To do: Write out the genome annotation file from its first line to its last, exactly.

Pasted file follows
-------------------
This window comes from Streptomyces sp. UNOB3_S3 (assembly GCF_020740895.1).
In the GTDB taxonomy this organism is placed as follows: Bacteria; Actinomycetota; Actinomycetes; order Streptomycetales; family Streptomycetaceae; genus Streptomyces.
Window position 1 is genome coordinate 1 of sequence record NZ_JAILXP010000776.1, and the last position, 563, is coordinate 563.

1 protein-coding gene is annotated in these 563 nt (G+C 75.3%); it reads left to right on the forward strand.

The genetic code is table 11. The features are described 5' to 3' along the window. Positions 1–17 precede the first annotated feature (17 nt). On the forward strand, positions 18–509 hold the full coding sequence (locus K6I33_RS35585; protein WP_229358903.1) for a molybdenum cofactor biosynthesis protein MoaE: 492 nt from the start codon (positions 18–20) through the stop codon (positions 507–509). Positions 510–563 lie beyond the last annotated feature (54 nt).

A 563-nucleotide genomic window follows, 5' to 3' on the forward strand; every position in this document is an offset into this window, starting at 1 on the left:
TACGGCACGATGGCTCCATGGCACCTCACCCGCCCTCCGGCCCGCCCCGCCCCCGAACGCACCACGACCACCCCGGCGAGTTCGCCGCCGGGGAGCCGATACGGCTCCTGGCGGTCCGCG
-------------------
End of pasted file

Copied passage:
This window comes from Streptomyces sp. UNOB3_S3 (assembly GCF_020740895.1).
In the GTDB taxonomy this organism is placed as follows: Bacteria; Actinomycetota; Actinomycetes; order Streptomycetales; family Streptomycetaceae; genus Streptomyces.
Window position 1 is genome coordinate 1 of sequence record NZ_JAILXP010000776.1, and the last position, 563, is coordinate 563.

1 protein-coding gene is annotated in these 563 nt (G+C 75.3%); it reads left to right on the forward strand.

The genetic code is table 11. The features are described 5' to 3' along the window. Positions 1–17 precede the first annotated feature (17 nt). On the forward strand, positions 18–509 hold the full coding sequence (locus K6I33_RS35585; protein WP_229358903.1) for a molybdenum cofactor biosynthesis protein MoaE: 492 nt from the start codon (positions 18–20) through the stop codon (positions 507–509). Positions 510–563 lie beyond the last annotated feature (54 nt).

A 563-nucleotide genomic window follows, 5' to 3' on the forward strand; every position in this document is an offset into this window, starting at 1 on the left:
TACGGCACGATGGCTCCATGGCACCTCACCCGCCCTCCGGCCCGCCCCGCCCCCGAACGCACCACGACCACCCCGGCGAGTTCGCCGCCGGGGAGCCGATACGGCTCCTGGCGGTCCGCG